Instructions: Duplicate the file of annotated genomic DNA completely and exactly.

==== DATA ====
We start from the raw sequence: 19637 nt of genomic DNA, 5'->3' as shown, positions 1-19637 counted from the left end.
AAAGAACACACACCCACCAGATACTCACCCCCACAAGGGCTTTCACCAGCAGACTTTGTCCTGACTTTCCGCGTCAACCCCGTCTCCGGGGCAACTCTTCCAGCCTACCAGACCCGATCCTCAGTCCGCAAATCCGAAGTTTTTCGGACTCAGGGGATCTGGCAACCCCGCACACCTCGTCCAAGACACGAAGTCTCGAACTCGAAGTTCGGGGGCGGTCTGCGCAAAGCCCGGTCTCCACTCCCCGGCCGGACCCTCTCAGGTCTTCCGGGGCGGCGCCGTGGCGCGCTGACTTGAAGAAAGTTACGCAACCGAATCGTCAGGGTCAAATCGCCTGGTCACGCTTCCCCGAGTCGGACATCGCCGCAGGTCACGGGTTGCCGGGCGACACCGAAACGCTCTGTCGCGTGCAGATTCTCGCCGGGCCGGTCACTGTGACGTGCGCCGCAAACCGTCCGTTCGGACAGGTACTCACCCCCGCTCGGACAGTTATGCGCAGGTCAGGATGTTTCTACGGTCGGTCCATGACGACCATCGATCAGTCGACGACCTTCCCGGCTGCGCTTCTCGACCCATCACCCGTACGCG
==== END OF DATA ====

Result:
We start from the raw sequence: 19637 nt of genomic DNA, 5'->3' as shown, positions 1-19637 counted from the left end.
AAAGAACACACACCCACCAGATACTCACCCCCACAAGGGCTTTCACCAGCAGACTTTGTCCTGACTTTCCGCGTCAACCCCGTCTCCGGGGCAACTCTTCCAGCCTACCAGACCCGATCCTCAGTCCGCAAATCCGAAGTTTTTCGGACTCAGGGGATCTGGCAACCCCGCACACCTCGTCCAAGACACGAAGTCTCGAACTCGAAGTTCGGGGGCGGTCTGCGCAAAGCCCGGTCTCCACTCCCCGGCCGGACCCTCTCAGGTCTTCCGGGGCGGCGCCGTGGCGCGCTGACTTGAAGAAAGTTACGCAACCGAATCGTCAGGGTCAAATCGCCTGGTCACGCTTCCCCGAGTCGGACATCGCCGCAGGTCACGGGTTGCCGGGCGACACCGAAACGCTCTGTCGCGTGCAGATTCTCGCCGGGCCGGTCACTGTGACGTGCGCCGCAAACCGTCCGTTCGGACAGGTACTCACCCCCGCTCGGACAGTTATGCGCAGGTCAGGATGTTTCTACGGTCGGTCCATGACGACCATCGATCAGTCGACGACCTTCCCGGCTGCGCTTCTCGACCCATCACCCGTACGCG